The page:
8 March 2013 Respiratory motion influence on catheter contact force during radio frequency ablation procedures
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Minimally invasive catheter ablation is a common treatment option for atrial fibrillation. A common treatment strategy is pulmonary vein isolation. In this case, individual ablation points need to be placed around the ostia of the pulmonary veins attached to the left atrium to generate transmural lesions and thereby block electric signals. To achieve a durable transmural lesion, the tip of the catheter has to be stable with a sufficient tissue contact during radio-frequency ablation. Besides the steerable interface operated by the physician, the movement of the catheter is also influenced by the heart and breathing motion - particularly during ablation. In this paper we investigate the influence of breathing motion on different areas of the endocardium during radio frequency ablation. To this end, we analyze the frequency spectrum of the continuous catheter contact force to identify areas with increased breathing motion using a classification method. This approach has been applied to clinical patient data acquired during three pulmonary vein isolation procedures. Initial findings show that motion due to respiration is more pronounced at the roof and around the right pulmonary veins.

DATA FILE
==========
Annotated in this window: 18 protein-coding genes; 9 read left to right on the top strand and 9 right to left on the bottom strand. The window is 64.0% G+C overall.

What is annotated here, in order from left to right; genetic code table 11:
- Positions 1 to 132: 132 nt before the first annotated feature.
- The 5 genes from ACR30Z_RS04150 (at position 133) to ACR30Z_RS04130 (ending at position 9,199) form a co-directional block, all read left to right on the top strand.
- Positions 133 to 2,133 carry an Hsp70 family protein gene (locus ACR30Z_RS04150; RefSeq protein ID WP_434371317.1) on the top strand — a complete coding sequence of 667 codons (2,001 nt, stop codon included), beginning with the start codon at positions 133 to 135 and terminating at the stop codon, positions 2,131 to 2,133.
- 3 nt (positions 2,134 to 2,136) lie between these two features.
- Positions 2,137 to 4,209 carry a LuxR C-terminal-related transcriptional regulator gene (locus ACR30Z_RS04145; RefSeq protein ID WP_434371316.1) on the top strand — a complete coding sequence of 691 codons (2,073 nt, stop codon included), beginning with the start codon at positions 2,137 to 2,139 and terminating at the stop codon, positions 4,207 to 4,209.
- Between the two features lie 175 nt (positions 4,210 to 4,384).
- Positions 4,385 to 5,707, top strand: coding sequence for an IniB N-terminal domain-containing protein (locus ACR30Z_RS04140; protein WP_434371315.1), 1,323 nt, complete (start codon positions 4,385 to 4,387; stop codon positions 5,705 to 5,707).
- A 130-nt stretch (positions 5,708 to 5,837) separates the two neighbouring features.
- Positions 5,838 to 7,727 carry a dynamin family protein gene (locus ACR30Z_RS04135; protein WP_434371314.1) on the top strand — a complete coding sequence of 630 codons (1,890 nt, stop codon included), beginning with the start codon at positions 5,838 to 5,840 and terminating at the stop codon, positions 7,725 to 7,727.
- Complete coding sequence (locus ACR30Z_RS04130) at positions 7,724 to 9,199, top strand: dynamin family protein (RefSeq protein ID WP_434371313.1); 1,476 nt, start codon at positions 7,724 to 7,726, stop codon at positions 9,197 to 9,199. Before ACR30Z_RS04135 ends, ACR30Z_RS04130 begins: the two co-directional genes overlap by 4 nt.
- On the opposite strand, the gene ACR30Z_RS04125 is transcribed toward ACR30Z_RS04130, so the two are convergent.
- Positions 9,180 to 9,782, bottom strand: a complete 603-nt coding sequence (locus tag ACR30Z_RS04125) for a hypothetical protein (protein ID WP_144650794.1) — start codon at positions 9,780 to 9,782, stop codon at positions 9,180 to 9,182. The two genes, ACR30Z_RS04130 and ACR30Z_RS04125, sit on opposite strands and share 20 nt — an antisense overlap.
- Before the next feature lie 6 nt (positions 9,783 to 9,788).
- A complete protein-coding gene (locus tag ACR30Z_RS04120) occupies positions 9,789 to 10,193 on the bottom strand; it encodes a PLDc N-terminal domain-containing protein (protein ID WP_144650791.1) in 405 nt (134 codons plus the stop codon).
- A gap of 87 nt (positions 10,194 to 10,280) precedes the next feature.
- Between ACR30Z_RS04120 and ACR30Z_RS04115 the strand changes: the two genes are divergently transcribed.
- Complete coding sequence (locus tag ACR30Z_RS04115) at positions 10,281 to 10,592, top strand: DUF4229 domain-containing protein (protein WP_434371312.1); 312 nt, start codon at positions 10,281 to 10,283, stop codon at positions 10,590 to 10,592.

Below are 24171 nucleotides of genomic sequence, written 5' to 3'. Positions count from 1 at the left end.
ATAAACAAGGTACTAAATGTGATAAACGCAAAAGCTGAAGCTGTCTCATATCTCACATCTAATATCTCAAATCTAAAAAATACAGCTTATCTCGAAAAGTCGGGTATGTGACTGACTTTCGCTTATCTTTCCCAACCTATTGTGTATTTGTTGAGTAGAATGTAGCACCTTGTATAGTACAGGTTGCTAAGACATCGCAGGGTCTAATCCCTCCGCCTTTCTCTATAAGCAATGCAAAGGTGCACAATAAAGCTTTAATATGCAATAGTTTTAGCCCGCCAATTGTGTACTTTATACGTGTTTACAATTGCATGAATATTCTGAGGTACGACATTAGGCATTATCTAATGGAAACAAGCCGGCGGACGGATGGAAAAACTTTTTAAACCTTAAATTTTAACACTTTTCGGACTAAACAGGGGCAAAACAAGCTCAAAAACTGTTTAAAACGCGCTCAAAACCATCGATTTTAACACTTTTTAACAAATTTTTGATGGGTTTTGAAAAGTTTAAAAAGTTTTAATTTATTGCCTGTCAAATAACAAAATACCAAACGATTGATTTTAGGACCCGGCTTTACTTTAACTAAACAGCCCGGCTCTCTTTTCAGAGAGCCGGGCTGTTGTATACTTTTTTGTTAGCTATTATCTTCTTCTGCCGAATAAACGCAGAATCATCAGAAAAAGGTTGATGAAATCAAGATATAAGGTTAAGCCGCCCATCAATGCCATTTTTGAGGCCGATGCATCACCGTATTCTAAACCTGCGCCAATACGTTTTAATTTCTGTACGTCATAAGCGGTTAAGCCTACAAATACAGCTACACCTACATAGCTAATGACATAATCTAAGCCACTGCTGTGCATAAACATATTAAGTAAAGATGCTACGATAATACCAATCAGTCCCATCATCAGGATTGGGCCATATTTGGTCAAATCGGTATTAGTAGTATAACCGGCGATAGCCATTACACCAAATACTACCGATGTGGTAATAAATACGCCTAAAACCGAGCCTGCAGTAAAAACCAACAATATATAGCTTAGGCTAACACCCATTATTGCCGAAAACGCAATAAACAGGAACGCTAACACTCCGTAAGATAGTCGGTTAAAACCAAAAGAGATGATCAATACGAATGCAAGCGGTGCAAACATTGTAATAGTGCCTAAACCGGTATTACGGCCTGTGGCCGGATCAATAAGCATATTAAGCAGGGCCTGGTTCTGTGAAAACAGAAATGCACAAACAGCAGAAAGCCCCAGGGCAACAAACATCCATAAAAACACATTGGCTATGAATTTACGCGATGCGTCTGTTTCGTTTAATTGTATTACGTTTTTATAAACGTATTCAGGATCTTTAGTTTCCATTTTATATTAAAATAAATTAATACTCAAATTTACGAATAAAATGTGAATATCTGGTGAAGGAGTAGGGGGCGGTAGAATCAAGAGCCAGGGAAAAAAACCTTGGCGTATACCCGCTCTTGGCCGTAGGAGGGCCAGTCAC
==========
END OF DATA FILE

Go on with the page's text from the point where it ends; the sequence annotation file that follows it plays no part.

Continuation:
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Martin Koch, Martin Koch, Alexander Brost, Alexander Brost, Joachim Hornegger, Joachim Hornegger, Norbert Strobel, Norbert Strobel, } "Respiratory motion influence on catheter contact force during radio frequency ablation procedures", Proc. SPIE 8671, Medical Imaging 2013: Image-Guided Procedures, Robotic Interventions, and Modeling, 86710D (8 March 2013); doi: 10.1117/12.2006369; https://doi.org/10.1117/12.2006369

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